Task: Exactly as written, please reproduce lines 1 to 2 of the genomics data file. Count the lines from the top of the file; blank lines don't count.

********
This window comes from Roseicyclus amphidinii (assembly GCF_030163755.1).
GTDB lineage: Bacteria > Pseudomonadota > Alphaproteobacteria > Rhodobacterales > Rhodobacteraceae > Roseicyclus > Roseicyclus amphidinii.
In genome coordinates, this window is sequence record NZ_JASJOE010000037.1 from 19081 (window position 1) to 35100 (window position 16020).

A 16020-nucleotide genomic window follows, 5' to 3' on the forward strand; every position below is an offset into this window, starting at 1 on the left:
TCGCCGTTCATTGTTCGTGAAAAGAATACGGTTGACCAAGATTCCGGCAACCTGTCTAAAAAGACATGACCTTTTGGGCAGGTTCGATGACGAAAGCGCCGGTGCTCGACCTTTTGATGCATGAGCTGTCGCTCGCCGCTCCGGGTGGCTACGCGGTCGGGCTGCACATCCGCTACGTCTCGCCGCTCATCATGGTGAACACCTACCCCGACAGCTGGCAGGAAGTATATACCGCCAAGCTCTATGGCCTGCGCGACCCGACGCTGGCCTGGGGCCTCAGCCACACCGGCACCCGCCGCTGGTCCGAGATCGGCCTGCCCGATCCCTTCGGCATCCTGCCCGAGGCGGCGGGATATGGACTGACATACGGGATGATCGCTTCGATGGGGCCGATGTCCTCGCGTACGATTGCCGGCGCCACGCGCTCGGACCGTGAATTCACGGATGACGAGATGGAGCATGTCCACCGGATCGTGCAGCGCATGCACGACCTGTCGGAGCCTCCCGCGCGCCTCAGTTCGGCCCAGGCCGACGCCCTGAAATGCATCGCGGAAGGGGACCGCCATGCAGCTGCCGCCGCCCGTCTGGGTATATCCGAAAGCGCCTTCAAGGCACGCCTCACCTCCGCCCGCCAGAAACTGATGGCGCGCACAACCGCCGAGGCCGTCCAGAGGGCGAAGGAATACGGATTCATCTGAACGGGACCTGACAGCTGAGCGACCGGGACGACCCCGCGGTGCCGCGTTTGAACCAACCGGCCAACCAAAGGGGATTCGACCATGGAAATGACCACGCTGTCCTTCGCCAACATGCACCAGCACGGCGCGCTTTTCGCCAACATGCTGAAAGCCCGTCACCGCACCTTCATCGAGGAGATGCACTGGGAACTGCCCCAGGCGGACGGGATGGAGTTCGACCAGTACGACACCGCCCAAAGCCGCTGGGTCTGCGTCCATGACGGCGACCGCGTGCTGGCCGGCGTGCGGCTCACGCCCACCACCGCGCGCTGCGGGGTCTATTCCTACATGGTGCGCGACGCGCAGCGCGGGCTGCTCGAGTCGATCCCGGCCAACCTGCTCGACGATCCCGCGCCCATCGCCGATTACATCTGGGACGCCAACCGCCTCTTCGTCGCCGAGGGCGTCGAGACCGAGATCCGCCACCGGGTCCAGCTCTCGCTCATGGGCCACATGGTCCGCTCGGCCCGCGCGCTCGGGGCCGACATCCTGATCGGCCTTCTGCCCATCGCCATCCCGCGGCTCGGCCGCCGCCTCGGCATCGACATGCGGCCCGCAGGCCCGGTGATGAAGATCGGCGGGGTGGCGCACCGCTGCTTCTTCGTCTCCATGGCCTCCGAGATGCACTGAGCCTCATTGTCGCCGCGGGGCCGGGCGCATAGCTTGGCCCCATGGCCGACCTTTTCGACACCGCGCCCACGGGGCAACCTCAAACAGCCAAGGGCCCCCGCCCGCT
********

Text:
This window comes from Roseicyclus amphidinii (assembly GCF_030163755.1).
GTDB lineage: Bacteria > Pseudomonadota > Alphaproteobacteria > Rhodobacterales > Rhodobacteraceae > Roseicyclus > Roseicyclus amphidinii.